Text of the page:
In northern China, Shaanxi province is located the tallest air purifier in the world. It’s an experimental tower that standing at over 328 feet high. The researchers at the Institute of Earth Environment at the Chinese Academy of Sciences conducted some experiments to test the tower’s effectiveness. If they can prove it works well, this could be an excellent solution to fight against the nation’s chronic smog problem. The scientists say that there is a noticeable improvement in air quality, although this project requires additional testing.
There are greenhouses around the base of the tower that covers an area half the size of a soccer field. First, the tower sucks polluted air, which is heated up with solar energy, and then the air passes through multiple layers of cleaning filters.
“We have observed improvements in the air quality,” said Cao Junji, the head of research. “In the past few months, the tower managed to produce 353 million cubic feet of clean air over an area of 3.86 square miles. The tower also reduced smog close to moderate levels on severely polluted days”.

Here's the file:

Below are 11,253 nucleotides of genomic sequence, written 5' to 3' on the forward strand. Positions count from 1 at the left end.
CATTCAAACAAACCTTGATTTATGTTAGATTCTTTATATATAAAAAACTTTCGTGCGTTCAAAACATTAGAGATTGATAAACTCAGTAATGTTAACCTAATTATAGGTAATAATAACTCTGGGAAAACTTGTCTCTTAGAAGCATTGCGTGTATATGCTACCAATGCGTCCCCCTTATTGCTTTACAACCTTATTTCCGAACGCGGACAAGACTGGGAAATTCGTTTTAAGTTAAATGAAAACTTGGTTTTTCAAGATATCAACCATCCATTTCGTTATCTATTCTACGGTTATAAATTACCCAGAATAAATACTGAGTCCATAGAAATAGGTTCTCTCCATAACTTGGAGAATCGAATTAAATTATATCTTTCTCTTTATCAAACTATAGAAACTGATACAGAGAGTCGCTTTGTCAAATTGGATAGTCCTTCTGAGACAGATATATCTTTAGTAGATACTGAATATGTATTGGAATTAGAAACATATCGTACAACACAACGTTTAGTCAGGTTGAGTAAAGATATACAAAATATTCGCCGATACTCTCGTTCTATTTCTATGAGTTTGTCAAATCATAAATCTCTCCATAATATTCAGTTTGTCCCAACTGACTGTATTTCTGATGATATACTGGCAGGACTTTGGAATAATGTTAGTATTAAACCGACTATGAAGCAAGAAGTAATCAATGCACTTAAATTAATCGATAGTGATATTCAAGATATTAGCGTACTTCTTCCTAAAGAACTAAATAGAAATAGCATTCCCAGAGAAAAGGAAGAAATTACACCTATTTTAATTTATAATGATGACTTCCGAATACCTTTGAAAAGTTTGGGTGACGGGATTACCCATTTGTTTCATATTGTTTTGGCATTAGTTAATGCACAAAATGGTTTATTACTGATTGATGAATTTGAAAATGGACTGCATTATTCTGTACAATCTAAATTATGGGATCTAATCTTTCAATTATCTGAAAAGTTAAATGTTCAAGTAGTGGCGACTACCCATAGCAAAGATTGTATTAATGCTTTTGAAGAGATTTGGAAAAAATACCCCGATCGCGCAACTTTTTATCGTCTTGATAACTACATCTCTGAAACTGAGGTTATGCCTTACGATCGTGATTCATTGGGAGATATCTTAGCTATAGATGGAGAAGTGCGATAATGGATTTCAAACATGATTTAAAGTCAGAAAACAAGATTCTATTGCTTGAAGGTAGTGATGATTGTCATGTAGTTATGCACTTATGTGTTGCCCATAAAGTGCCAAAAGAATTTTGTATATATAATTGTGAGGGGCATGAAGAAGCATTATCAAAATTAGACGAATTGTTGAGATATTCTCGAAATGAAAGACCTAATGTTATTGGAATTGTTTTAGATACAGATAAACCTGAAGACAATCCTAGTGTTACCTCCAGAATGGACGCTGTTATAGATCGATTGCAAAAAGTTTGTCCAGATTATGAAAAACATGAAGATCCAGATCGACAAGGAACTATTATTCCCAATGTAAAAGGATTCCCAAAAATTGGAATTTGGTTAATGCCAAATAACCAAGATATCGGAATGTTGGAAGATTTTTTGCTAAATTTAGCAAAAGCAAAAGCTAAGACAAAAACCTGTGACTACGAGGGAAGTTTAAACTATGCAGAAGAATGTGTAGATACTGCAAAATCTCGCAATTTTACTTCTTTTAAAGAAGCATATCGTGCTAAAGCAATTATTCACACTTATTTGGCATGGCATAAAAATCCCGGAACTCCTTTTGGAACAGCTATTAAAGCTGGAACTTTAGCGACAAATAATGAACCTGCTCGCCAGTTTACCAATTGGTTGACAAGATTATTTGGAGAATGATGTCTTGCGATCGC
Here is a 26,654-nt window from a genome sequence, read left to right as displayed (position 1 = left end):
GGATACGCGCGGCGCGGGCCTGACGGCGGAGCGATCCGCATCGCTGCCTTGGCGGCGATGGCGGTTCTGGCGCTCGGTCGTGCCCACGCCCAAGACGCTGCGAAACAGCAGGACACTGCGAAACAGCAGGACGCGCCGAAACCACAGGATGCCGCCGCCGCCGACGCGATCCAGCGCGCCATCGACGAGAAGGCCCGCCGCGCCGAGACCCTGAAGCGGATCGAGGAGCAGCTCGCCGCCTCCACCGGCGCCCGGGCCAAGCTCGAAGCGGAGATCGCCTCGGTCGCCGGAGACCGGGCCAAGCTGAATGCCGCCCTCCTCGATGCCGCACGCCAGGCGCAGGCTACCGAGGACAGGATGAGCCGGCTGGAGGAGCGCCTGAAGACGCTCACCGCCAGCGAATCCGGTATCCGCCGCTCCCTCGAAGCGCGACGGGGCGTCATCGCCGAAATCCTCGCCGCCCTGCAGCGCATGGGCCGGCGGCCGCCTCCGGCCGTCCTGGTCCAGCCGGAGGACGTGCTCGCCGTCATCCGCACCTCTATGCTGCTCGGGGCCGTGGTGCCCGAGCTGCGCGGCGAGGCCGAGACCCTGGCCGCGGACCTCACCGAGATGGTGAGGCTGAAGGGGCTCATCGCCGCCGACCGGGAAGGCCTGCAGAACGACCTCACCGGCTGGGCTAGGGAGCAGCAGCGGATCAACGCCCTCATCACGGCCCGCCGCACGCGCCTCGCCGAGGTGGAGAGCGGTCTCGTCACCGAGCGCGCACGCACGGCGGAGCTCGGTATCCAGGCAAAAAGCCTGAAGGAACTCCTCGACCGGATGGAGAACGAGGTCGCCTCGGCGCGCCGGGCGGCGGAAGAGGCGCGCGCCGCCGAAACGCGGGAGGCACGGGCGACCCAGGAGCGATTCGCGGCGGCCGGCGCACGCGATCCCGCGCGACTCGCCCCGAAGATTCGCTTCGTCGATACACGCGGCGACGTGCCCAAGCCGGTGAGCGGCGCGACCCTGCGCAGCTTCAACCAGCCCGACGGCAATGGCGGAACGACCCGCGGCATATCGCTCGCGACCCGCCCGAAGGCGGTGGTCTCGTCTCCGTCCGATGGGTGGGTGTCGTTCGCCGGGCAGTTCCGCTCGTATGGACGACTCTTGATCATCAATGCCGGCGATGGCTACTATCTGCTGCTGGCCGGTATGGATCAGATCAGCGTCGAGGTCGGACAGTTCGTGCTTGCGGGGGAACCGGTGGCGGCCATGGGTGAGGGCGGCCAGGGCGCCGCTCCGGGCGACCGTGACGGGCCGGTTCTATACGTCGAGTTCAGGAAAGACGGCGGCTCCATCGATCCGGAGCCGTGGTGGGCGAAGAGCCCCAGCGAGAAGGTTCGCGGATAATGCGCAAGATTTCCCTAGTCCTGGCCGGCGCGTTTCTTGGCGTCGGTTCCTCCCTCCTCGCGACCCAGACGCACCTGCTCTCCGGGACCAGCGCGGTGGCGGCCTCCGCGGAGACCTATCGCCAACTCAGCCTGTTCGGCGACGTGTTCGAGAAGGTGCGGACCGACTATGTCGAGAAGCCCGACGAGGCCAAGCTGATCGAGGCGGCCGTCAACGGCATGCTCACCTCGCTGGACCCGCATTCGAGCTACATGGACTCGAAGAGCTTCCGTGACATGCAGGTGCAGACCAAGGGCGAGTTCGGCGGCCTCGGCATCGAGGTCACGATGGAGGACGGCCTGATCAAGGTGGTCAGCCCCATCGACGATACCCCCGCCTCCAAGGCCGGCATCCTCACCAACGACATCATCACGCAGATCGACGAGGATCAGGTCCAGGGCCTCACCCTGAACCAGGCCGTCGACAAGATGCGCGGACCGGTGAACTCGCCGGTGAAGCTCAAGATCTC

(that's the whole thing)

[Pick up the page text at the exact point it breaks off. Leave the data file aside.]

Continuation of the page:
Cao’s team set up a dozen pollution monitoring stations around the city that regularly check the results; it’s functionality over time as well as keeping tabs on the tower’s overall performance. According to the preliminary results, the average reduction in PM2.5 fell 15 percent during heavy pollution.
With this project, the scientists are trying to find an innovative, low-cost method to remove the pollutants from the air. There was a creative park in Beijing that was previously thought to be the giant smog tower in China. It was an idea by the Dutch artist Daan Roosegaarde at 798. This tower was only 23 feet high and produced 282.5 cubic feet of clean air per second.
In the future, Cao and his team hope to build smog towers (like the one in Xian) in the other cities around China. According to a patent application, a full-sized tower would be 1640 feet high and a diameter of 656 feet. The size of the greenhouses could cover an area of 11.6 square miles, which means they will enable them to purify the air for a small-sized city.
Several people from Xian gave testimonials to the South China Morning Post. They noticed an improvement in the air even though they were previously unaware of the tower’s purpose.